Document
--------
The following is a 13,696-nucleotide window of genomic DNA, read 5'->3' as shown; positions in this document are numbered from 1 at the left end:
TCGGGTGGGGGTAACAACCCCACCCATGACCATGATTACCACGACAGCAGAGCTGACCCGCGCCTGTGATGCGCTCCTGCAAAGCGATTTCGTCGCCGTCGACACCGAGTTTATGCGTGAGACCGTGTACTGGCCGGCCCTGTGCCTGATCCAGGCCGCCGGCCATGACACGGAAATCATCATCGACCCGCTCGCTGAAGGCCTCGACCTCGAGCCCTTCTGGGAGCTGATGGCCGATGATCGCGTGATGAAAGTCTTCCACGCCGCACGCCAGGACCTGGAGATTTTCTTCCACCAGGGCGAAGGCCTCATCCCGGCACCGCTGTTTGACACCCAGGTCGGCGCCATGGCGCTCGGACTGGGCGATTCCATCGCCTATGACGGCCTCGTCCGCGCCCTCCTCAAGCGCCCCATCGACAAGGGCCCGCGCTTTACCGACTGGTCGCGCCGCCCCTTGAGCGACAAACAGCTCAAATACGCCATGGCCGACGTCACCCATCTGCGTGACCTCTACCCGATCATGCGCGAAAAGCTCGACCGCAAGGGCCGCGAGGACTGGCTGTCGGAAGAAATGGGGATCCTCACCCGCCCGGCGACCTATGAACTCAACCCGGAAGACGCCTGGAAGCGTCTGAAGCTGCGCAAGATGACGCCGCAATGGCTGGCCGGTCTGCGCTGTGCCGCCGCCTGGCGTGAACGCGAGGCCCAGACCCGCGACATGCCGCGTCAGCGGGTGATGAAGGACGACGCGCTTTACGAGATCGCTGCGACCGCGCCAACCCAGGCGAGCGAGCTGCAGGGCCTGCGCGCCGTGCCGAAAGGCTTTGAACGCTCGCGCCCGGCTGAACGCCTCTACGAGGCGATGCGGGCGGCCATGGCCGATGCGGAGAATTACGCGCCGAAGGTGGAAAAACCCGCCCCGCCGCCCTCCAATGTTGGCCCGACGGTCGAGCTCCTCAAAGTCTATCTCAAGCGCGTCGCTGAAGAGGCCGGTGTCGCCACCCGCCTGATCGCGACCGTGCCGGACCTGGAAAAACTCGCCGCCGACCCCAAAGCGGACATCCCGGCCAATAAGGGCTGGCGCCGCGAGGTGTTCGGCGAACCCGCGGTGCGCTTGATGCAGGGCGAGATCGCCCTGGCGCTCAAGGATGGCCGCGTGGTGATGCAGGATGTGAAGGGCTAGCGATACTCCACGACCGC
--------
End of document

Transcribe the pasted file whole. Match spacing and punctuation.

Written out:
The following is a 13,696-nucleotide window of genomic DNA, read 5'->3' as shown; positions in this document are numbered from 1 at the left end:
TCGGGTGGGGGTAACAACCCCACCCATGACCATGATTACCACGACAGCAGAGCTGACCCGCGCCTGTGATGCGCTCCTGCAAAGCGATTTCGTCGCCGTCGACACCGAGTTTATGCGTGAGACCGTGTACTGGCCGGCCCTGTGCCTGATCCAGGCCGCCGGCCATGACACGGAAATCATCATCGACCCGCTCGCTGAAGGCCTCGACCTCGAGCCCTTCTGGGAGCTGATGGCCGATGATCGCGTGATGAAAGTCTTCCACGCCGCACGCCAGGACCTGGAGATTTTCTTCCACCAGGGCGAAGGCCTCATCCCGGCACCGCTGTTTGACACCCAGGTCGGCGCCATGGCGCTCGGACTGGGCGATTCCATCGCCTATGACGGCCTCGTCCGCGCCCTCCTCAAGCGCCCCATCGACAAGGGCCCGCGCTTTACCGACTGGTCGCGCCGCCCCTTGAGCGACAAACAGCTCAAATACGCCATGGCCGACGTCACCCATCTGCGTGACCTCTACCCGATCATGCGCGAAAAGCTCGACCGCAAGGGCCGCGAGGACTGGCTGTCGGAAGAAATGGGGATCCTCACCCGCCCGGCGACCTATGAACTCAACCCGGAAGACGCCTGGAAGCGTCTGAAGCTGCGCAAGATGACGCCGCAATGGCTGGCCGGTCTGCGCTGTGCCGCCGCCTGGCGTGAACGCGAGGCCCAGACCCGCGACATGCCGCGTCAGCGGGTGATGAAGGACGACGCGCTTTACGAGATCGCTGCGACCGCGCCAACCCAGGCGAGCGAGCTGCAGGGCCTGCGCGCCGTGCCGAAAGGCTTTGAACGCTCGCGCCCGGCTGAACGCCTCTACGAGGCGATGCGGGCGGCCATGGCCGATGCGGAGAATTACGCGCCGAAGGTGGAAAAACCCGCCCCGCCGCCCTCCAATGTTGGCCCGACGGTCGAGCTCCTCAAAGTCTATCTCAAGCGCGTCGCTGAAGAGGCCGGTGTCGCCACCCGCCTGATCGCGACCGTGCCGGACCTGGAAAAACTCGCCGCCGACCCCAAAGCGGACATCCCGGCCAATAAGGGCTGGCGCCGCGAGGTGTTCGGCGAACCCGCGGTGCGCTTGATGCAGGGCGAGATCGCCCTGGCGCTCAAGGATGGCCGCGTGGTGATGCAGGATGTGAAGGGCTAGCGATACTCCACGACCGC